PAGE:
Michigan health department head Nick Lyon was charged Wednesday with involuntary manslaughter in the Flint water crisis.
According to the Associated Press, Lyon allegedly failed to publicly announce a Legionnaires’ disease outbreak. Legionnaires’ disease—a severe form of pneumonia caused by Legionella bacteria often found in “complex plumbing systems” according to the NYC Health Department—has been linked to Flint’s detrimental water quality.
AP is awaiting comment from Lyon’s attorneys.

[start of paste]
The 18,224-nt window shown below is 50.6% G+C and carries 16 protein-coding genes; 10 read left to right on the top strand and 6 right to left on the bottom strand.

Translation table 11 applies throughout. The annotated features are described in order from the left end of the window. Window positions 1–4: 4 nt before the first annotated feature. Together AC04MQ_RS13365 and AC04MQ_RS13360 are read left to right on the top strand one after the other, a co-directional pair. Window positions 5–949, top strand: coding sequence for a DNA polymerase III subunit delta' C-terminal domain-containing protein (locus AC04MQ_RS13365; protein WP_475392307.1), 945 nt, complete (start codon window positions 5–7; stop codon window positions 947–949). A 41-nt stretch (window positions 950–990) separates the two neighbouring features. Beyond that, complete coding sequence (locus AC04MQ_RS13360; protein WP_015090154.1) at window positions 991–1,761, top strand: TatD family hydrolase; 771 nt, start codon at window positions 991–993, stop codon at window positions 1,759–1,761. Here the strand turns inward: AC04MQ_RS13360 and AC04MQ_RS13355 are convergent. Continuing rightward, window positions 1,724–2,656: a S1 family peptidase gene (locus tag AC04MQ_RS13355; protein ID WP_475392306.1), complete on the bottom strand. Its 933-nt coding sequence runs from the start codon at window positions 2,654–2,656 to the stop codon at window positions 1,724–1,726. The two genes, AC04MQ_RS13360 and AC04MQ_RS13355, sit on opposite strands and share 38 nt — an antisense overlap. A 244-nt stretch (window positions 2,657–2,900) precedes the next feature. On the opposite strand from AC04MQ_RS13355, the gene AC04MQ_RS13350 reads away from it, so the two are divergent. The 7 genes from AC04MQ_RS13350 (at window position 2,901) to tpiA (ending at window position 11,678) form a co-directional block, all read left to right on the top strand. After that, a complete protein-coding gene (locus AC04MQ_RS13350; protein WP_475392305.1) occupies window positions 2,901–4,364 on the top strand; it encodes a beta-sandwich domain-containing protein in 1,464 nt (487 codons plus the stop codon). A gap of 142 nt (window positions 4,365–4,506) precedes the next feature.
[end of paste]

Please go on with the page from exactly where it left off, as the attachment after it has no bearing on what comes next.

The Flint water crisis began in 2014 shortly after the Flint River became Flint, Mich.’s main water source. The water was not treated during the transition, causing high levels of lead to be leached into residents’ drinking water. A state of emergency was declared in January 2016.
According to a report published by The Atlantic last year, Dr. Edith Wells, chief medical executive of the Michigan Department of Health and Human Services “told reporters that 87 cases of the disease had been reported between June 2014 and November 2015.” Between 8,000 and 18,000 people are estimated to be hospitalized with Legionnaire’s disease each year.
This story is developing.